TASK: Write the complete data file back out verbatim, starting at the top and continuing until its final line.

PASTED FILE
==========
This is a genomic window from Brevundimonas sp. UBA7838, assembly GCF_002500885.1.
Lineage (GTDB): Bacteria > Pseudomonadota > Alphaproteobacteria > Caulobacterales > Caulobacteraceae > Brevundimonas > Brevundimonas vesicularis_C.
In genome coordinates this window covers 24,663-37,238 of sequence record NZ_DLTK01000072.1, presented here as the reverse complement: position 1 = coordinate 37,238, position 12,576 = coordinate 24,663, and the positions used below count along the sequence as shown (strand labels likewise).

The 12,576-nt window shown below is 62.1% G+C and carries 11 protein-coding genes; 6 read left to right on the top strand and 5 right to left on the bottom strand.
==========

This is a genomic window from Brevundimonas sp. UBA7838, assembly GCF_002500885.1.
Lineage (GTDB): Bacteria > Pseudomonadota > Alphaproteobacteria > Caulobacterales > Caulobacteraceae > Brevundimonas > Brevundimonas vesicularis_C.
In genome coordinates this window covers 24,663-37,238 of sequence record NZ_DLTK01000072.1, presented here as the reverse complement: position 1 = coordinate 37,238, position 12,576 = coordinate 24,663, and the positions used below count along the sequence as shown (strand labels likewise).

The 12,576-nt window shown below is 62.1% G+C and carries 11 protein-coding genes; 6 read left to right on the top strand and 5 right to left on the bottom strand.